The Princess and the Matchmaker

The second film in our Korean double-feature (after Little Forest) was another great example of why we’re favoring the orient these days: The Princess and the Matchmaker is a historical comedy/drama/action flick about an honest astrologer and an unfortunate princess who needs to be married to save the kingdom from famine.

Just soak that up for a second.

Great shot, tho', eh?

Your soaking abilities are being judged.

Our story begins with a comedic vignette involving a fraudulent astrologer scamming people with fake charts about who they should marry, and being outed and arrested by Seo Do-Yoon, a good astrologer. (I think that’s right. To be honest I had a hard time up front with who was who. And I don’t know why an astrologer would be arresting anyone, even astrologer-frauds.) It’s then we learn about Princess Songhwa.

Princess Songhwa has a reputation as being unmarriable, she’s such bad luck. And again, there’s a series of comedic vignettes showing this misfortune and why, therefore, no one wishes to marry here. (She is, of course, quite pretty but the actress does a tremendous job here transforming from a goofy comic dolt to a tremendously serious and beautiful woman.)

You don't want to cross her.

Look at that expression.

But the land is starving, and the king’s astrologer tells him that she must marry if he’s to save the land. He decides to do this and to have a kind-of astrologer “star search” (heh) to find the best astrologers in the land. This of course ends up with Do-Yoon being one of the astrologers picked to match charts with the Princess.

We then get a series of stories where Do-Yoon, at Songhwa’s pleading, takes her around to meet her prospective husbands. There are a lot of rules about where women, much less princesses are allowed to go in 17th century Korea, so there are some good comic bits as Songhwa dresses up (very unconvincingly) as a male. It’s interesting to note that while some of these scenes are quite broad, comedically, the movie ultimately ends up giving each character a degree of respect. Even our fake-astrologer at the front—we run into him again as he’s making the rounds pretending to be a tantric sex expert—turns out to be, in his own way, a noble character.

A distraction in the background saves the day.


Then we get an action scene, as someone attempts to murder our heroes, and the flashbacks start getting a little darker. It turns out that Songhwa’s “bad luck” began when she was brought to the palace, only to have an unscrupulous astrologer tell the king that the only mother Songhwa has ever known had to be sent away, because the two together were insurmountable misfortune. The Chicago Tribune from which I stole the above picture calls this tonal confusion, but we absolutely loved it. Asian movies simply don’t have the kind of constraints American ones do. We see them pull of this kind of shift like it was nothing!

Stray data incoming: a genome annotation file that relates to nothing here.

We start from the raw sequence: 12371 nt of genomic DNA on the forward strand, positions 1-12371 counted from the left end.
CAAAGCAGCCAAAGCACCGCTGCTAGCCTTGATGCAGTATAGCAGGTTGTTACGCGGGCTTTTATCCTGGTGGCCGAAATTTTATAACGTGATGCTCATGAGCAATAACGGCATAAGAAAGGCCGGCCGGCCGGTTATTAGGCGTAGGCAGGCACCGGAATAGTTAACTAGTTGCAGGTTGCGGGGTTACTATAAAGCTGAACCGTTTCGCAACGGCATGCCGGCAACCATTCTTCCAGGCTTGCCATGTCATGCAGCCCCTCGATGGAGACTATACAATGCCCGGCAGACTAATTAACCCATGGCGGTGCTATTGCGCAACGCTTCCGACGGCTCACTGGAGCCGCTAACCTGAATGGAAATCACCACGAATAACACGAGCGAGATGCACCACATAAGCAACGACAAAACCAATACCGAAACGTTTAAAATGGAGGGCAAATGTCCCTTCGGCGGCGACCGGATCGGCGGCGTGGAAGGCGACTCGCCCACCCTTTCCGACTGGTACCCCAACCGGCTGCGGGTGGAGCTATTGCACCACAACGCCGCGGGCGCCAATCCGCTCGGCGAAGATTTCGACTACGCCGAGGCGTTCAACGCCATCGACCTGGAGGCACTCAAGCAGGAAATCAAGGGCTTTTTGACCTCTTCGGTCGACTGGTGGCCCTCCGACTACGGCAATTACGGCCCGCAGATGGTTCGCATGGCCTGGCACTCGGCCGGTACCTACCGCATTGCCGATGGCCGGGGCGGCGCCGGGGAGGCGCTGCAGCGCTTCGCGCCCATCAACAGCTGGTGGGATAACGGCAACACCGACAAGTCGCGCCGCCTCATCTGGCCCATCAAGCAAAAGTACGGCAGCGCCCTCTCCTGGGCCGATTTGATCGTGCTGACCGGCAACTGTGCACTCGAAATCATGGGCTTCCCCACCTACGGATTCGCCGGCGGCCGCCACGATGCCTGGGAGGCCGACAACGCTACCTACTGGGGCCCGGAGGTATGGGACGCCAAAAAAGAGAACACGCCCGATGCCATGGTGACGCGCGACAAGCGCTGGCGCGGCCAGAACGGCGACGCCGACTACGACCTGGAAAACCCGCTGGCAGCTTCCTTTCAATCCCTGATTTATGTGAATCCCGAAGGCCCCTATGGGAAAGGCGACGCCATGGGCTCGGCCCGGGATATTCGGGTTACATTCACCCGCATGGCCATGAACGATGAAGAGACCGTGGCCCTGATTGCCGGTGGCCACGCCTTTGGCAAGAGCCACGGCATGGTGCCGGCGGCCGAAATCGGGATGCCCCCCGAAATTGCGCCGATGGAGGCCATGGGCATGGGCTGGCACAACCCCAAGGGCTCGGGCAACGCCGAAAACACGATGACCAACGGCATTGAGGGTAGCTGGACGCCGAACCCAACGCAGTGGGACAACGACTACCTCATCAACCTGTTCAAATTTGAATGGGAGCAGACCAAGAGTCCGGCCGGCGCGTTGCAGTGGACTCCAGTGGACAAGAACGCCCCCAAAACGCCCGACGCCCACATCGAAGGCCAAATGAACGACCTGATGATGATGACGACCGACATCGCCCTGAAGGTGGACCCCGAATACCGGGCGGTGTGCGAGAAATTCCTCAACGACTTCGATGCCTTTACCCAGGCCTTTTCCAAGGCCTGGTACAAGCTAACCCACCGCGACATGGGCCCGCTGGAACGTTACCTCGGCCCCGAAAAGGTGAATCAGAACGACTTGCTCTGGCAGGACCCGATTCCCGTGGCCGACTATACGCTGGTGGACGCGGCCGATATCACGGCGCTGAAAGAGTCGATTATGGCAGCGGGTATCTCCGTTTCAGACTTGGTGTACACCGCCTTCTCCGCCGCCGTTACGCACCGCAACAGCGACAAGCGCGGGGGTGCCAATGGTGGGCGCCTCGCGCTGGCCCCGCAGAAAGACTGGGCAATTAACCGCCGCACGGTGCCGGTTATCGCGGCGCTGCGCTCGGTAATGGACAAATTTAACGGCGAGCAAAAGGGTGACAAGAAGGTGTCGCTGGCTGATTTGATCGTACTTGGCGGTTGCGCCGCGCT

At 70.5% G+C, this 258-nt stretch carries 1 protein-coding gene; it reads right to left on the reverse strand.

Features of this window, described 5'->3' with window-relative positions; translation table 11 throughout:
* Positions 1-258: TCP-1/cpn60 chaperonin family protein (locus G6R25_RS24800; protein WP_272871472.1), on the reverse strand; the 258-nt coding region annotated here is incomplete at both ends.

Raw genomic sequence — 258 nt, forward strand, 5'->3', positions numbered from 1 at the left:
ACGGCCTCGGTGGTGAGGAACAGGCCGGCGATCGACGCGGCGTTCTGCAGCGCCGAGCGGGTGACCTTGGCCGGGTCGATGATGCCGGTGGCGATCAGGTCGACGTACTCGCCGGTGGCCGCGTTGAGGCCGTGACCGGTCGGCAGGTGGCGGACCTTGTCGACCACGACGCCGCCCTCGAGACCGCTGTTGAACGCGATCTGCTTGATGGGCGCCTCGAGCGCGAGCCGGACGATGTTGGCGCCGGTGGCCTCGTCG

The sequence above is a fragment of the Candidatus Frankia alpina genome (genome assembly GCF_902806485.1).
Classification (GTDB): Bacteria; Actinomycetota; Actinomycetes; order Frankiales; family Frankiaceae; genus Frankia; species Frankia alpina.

Time and time again, the evil court astrologers (acting on behalf of a queen who is sure that Songhwa spells trouble for her princeling) crush the poor girl and cause her misery and misfortune at every turn. And the whole matchmaking setup is just a way to get her into the hands of someone who can kill her and control her fortune.

Things get very dark, indeed, by the end of the movie. But by that time all of our characters have gone from kind of flat stereotypes to fully-fledged people, and we get to see them all perform heroics at some point or another.

Remember those?

Liberally interspersed with “fat girl chases love” jokes.

Besides the tonal shifts, the beautiful cinematography, the well-done, traditional score, and a plot that keeps you guessing up to the end, what struck me was the tremendous respect paid to tradition. For all their modernity, the Koreans (and the Japanese and Chinese) are very respectful of history. There were good astrologers and bad ones, and the good ones were honest and hard-working. There were rules, and sometimes you had to break them, but you paid the price.

I dunno, I can scarcely imagine a modern American film like that. The Witch, maybe, with a lot of caveats.

Anyway, we loved it, and it was radically different from Little Forest and we walked away with a feeling like we’d just seen an epic with a run time of 1:50 (including credits!).

Seriously. Who knows how it will turn out?

The ending will surprise you, too.

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